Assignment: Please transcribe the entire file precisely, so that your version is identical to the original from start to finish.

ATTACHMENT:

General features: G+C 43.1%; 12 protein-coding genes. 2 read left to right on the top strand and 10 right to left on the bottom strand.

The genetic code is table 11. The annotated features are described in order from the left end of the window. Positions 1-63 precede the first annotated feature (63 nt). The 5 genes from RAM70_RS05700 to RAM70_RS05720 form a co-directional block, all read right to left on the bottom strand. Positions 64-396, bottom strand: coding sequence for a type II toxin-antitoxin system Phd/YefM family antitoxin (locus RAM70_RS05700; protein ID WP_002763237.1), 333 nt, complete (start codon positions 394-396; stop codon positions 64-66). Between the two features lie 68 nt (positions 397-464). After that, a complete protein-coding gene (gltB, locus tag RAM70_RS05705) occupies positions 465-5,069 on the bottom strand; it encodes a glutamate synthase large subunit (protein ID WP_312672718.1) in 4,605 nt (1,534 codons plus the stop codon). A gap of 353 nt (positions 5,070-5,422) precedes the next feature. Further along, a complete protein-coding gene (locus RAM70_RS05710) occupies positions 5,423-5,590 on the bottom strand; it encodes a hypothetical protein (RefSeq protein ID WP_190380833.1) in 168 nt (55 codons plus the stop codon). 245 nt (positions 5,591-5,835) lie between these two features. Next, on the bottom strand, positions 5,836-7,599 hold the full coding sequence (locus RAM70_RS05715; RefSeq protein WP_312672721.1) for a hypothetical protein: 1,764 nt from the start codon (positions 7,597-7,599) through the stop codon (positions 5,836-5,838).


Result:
General features: G+C 43.1%; 12 protein-coding genes. 2 read left to right on the top strand and 10 right to left on the bottom strand.

The genetic code is table 11. The annotated features are described in order from the left end of the window. Positions 1-63 precede the first annotated feature (63 nt). The 5 genes from RAM70_RS05700 to RAM70_RS05720 form a co-directional block, all read right to left on the bottom strand. Positions 64-396, bottom strand: coding sequence for a type II toxin-antitoxin system Phd/YefM family antitoxin (locus RAM70_RS05700; protein ID WP_002763237.1), 333 nt, complete (start codon positions 394-396; stop codon positions 64-66). Between the two features lie 68 nt (positions 397-464). After that, a complete protein-coding gene (gltB, locus tag RAM70_RS05705) occupies positions 465-5,069 on the bottom strand; it encodes a glutamate synthase large subunit (protein ID WP_312672718.1) in 4,605 nt (1,534 codons plus the stop codon). A gap of 353 nt (positions 5,070-5,422) precedes the next feature. Further along, a complete protein-coding gene (locus RAM70_RS05710) occupies positions 5,423-5,590 on the bottom strand; it encodes a hypothetical protein (RefSeq protein ID WP_190380833.1) in 168 nt (55 codons plus the stop codon). 245 nt (positions 5,591-5,835) lie between these two features. Next, on the bottom strand, positions 5,836-7,599 hold the full coding sequence (locus RAM70_RS05715; RefSeq protein WP_312672721.1) for a hypothetical protein: 1,764 nt from the start codon (positions 7,597-7,599) through the stop codon (positions 5,836-5,838).